Invisible Stripes is a taut thriller adapted from Warden Lewis E. Lawes’ crime novel of the same name. Under the direction of Lloyd Bacon, the film sees excellent life in New York City and taps into the noir style before the genre had fully established itself. Raft is terrific as the conflicted ex-criminal wanting to do the right thing. With so many sleazy villains and the police lined up to take him down, you cannot help but root for him. Overall, this story about redemption and second chances is gripping and poignant. Rent on Apple TV.

19 Each Dawn I Die (1939)

The plot of Each Dawn I Die revolves around an optimistic and unassuming newspaper reporter Frank Ross, who finds himself embroiled in a murder investigation and later accused of manslaughter. He is sentenced to 20 years in prison. Frank meets the notorious and untrustworthy lifer named “Hood” Stacey, who also claims that he was framed for the murder of an informant. The two men team up and try to clear Frank’s name.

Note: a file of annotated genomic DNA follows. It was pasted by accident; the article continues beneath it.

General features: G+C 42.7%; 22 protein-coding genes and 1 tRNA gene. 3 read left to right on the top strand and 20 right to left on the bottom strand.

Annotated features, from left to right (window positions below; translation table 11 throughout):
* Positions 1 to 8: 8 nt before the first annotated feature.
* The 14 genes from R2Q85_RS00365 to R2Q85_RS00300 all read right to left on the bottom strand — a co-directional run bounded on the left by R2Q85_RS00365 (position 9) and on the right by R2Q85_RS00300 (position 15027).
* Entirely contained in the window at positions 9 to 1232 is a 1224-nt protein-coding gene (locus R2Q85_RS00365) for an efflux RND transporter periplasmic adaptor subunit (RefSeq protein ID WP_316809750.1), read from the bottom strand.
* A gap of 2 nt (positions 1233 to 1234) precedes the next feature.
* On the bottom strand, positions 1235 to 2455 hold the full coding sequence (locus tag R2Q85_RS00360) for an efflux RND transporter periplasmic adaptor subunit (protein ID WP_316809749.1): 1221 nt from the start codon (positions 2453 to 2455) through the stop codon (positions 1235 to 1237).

Boasts a Haunting Atmosphere

This William Keighley-directed crime drama is based on a novel written by Jerome Odlum. Keighley, while staying faithful to the source material, immerses the audience into the seedy criminal realm and sets the template for the noir classics that followed. James Cagney and George Raft are both charismatic and share a great dynamic as two deeply flawed characters with morally ambiguous intentions. Decades later, its plot and atmosphere are still lauded. Rent on Apple TV.

18 The Roaring Twenties (1939)

An essential watch for fans of the genre, The Roaring Twenties follows three war buddies – Eddie Bartlett, George Hally, and Lloyd Hart – who return home after World War I and try to ease into normal life. Eddie becomes a cab driver, George a bootlegger, and Lloyd starts his law practice. As criminal enterprises rise and fall around them in the Prohibition era, the friends realize that their friendships and loyalties are being tested.

A Nostalgic Trip to the ‘20s

To tell a tale of three interconnected destinies and the effect of jealousy, nightmares, and desire to have the American dream it has on people is no easy feat. But director Raoul Walsh achieves it through this epic gangster saga.